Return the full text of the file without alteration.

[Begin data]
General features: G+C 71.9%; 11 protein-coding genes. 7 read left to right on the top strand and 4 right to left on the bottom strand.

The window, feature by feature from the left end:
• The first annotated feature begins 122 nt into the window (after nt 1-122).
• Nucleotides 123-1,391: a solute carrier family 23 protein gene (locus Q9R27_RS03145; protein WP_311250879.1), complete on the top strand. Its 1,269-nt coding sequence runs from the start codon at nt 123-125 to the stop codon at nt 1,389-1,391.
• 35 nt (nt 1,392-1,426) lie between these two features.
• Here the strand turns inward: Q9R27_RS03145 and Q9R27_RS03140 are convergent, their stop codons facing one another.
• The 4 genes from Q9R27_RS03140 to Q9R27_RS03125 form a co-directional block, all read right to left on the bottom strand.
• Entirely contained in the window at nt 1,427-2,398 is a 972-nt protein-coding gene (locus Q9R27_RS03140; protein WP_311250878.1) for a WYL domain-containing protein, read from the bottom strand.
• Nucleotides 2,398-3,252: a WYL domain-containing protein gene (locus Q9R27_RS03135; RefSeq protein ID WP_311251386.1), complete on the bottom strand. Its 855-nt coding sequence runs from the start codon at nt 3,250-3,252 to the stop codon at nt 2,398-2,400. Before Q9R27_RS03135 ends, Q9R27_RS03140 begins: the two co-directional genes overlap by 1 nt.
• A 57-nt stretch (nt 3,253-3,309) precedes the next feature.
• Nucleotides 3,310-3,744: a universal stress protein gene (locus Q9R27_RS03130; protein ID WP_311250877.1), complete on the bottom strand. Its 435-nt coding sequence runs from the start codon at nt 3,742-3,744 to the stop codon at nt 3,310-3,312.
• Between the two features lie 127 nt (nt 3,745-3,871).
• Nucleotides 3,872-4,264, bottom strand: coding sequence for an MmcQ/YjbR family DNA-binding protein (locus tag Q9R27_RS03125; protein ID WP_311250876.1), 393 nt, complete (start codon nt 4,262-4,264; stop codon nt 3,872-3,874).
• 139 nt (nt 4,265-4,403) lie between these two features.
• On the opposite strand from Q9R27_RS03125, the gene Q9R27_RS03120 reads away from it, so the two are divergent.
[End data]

General features: G+C 71.9%; 11 protein-coding genes. 7 read left to right on the top strand and 4 right to left on the bottom strand.

The window, feature by feature from the left end:
• The first annotated feature begins 122 nt into the window (after nt 1-122).
• Nucleotides 123-1,391: a solute carrier family 23 protein gene (locus Q9R27_RS03145; protein WP_311250879.1), complete on the top strand. Its 1,269-nt coding sequence runs from the start codon at nt 123-125 to the stop codon at nt 1,389-1,391.
• 35 nt (nt 1,392-1,426) lie between these two features.
• Here the strand turns inward: Q9R27_RS03145 and Q9R27_RS03140 are convergent, their stop codons facing one another.
• The 4 genes from Q9R27_RS03140 to Q9R27_RS03125 form a co-directional block, all read right to left on the bottom strand.
• Entirely contained in the window at nt 1,427-2,398 is a 972-nt protein-coding gene (locus Q9R27_RS03140; protein WP_311250878.1) for a WYL domain-containing protein, read from the bottom strand.
• Nucleotides 2,398-3,252: a WYL domain-containing protein gene (locus Q9R27_RS03135; RefSeq protein ID WP_311251386.1), complete on the bottom strand. Its 855-nt coding sequence runs from the start codon at nt 3,250-3,252 to the stop codon at nt 2,398-2,400. Before Q9R27_RS03135 ends, Q9R27_RS03140 begins: the two co-directional genes overlap by 1 nt.
• A 57-nt stretch (nt 3,253-3,309) precedes the next feature.
• Nucleotides 3,310-3,744: a universal stress protein gene (locus Q9R27_RS03130; protein ID WP_311250877.1), complete on the bottom strand. Its 435-nt coding sequence runs from the start codon at nt 3,742-3,744 to the stop codon at nt 3,310-3,312.
• Between the two features lie 127 nt (nt 3,745-3,871).
• Nucleotides 3,872-4,264, bottom strand: coding sequence for an MmcQ/YjbR family DNA-binding protein (locus tag Q9R27_RS03125; protein ID WP_311250876.1), 393 nt, complete (start codon nt 4,262-4,264; stop codon nt 3,872-3,874).
• 139 nt (nt 4,265-4,403) lie between these two features.
• On the opposite strand from Q9R27_RS03125, the gene Q9R27_RS03120 reads away from it, so the two are divergent.